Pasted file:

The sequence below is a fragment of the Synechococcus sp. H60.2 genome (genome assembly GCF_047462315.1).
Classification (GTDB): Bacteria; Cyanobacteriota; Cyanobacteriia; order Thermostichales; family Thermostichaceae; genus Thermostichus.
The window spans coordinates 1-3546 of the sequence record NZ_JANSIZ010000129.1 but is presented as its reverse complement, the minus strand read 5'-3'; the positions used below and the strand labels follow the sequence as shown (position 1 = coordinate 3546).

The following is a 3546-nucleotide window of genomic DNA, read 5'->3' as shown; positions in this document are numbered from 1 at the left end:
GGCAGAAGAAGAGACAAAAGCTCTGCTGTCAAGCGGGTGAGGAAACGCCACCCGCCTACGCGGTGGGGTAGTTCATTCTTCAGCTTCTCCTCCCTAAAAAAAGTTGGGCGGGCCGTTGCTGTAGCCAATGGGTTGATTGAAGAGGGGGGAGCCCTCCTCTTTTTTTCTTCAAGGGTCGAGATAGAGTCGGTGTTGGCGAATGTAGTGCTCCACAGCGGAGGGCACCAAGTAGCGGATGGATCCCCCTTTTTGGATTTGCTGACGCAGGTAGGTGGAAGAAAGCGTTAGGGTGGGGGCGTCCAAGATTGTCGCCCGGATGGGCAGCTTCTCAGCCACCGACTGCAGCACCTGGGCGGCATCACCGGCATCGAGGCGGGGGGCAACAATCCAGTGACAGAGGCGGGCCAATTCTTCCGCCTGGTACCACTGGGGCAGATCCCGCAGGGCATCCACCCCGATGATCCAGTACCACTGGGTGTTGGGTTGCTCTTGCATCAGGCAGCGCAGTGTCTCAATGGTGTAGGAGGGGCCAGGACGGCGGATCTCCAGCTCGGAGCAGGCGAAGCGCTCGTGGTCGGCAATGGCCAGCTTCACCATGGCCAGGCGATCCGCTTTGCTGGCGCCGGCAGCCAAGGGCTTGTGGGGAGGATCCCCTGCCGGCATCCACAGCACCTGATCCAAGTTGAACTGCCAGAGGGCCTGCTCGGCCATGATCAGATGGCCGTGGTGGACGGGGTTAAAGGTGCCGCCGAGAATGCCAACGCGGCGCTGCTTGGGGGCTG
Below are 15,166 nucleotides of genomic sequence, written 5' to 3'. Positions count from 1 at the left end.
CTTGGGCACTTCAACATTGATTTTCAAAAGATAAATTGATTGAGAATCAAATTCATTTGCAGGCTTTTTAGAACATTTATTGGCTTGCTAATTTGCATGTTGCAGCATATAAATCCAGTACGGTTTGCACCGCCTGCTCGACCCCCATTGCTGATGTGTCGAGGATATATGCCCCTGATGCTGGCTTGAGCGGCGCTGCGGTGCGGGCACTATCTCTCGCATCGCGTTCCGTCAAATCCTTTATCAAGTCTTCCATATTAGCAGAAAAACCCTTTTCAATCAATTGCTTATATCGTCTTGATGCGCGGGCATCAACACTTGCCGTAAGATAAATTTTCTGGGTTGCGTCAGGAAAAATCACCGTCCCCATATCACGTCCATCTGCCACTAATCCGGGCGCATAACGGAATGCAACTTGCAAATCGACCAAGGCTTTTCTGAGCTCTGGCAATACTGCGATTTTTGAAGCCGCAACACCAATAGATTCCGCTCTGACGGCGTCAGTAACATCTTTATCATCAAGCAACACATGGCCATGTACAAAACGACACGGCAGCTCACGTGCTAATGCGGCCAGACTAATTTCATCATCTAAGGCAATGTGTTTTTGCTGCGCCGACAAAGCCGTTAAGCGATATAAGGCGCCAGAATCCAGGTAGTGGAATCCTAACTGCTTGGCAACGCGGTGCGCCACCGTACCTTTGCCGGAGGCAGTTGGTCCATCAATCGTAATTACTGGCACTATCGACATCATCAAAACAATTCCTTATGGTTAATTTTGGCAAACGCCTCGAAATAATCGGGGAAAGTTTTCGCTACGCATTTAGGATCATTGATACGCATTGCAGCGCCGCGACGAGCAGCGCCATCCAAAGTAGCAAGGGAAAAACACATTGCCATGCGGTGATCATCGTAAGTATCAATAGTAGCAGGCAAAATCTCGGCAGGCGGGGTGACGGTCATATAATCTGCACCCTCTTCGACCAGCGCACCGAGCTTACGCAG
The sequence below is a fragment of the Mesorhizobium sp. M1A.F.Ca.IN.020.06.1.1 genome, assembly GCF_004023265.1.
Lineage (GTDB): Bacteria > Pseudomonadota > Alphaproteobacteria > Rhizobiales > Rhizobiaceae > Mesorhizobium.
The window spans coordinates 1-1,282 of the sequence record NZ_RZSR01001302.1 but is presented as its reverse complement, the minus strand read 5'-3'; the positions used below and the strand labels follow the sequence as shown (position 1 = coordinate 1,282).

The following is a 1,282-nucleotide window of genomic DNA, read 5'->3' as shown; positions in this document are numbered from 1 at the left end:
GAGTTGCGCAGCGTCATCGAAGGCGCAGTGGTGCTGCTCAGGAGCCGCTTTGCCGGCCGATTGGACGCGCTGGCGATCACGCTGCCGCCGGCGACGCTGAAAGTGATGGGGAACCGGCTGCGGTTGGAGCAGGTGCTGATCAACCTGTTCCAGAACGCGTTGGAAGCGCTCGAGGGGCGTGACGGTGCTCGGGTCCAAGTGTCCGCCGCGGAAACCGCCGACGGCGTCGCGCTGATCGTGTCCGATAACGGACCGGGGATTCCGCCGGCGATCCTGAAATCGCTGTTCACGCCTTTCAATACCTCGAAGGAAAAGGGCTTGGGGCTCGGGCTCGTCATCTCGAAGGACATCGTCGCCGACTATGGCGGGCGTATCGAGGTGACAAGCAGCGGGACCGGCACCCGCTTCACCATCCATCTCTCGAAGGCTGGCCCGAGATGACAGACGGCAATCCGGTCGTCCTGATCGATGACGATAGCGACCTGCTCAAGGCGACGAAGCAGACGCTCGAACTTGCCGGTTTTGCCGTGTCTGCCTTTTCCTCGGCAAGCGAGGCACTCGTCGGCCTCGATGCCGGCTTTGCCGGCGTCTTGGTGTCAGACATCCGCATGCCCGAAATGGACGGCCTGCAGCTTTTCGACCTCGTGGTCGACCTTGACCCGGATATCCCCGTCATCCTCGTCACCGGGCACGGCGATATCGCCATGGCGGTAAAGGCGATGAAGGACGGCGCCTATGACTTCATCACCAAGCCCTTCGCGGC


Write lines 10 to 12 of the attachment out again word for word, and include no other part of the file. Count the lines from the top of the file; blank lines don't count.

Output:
The window spans coordinates 1-1,282 of the sequence record NZ_RZSR01001302.1 but is presented as its reverse complement, the minus strand read 5'-3'; the positions used below and the strand labels follow the sequence as shown (position 1 = coordinate 1,282).

The following is a 1,282-nucleotide window of genomic DNA, read 5'->3' as shown; positions in this document are numbered from 1 at the left end:
GAGTTGCGCAGCGTCATCGAAGGCGCAGTGGTGCTGCTCAGGAGCCGCTTTGCCGGCCGATTGGACGCGCTGGCGATCACGCTGCCGCCGGCGACGCTGAAAGTGATGGGGAACCGGCTGCGGTTGGAGCAGGTGCTGATCAACCTGTTCCAGAACGCGTTGGAAGCGCTCGAGGGGCGTGACGGTGCTCGGGTCCAAGTGTCCGCCGCGGAAACCGCCGACGGCGTCGCGCTGATCGTGTCCGATAACGGACCGGGGATTCCGCCGGCGATCCTGAAATCGCTGTTCACGCCTTTCAATACCTCGAAGGAAAAGGGCTTGGGGCTCGGGCTCGTCATCTCGAAGGACATCGTCGCCGACTATGGCGGGCGTATCGAGGTGACAAGCAGCGGGACCGGCACCCGCTTCACCATCCATCTCTCGAAGGCTGGCCCGAGATGACAGACGGCAATCCGGTCGTCCTGATCGATGACGATAGCGACCTGCTCAAGGCGACGAAGCAGACGCTCGAACTTGCCGGTTTTGCCGTGTCTGCCTTTTCCTCGGCAAGCGAGGCACTCGTCGGCCTCGATGCCGGCTTTGCCGGCGTCTTGGTGTCAGACATCCGCATGCCCGAAATGGACGGCCTGCAGCTTTTCGACCTCGTGGTCGACCTTGACCCGGATATCCCCGTCATCCTCGTCACCGGGCACGGCGATATCGCCATGGCGGTAAAGGCGATGAAGGACGGCGCCTATGACTTCATCACCAAGCCCTTCGCGGC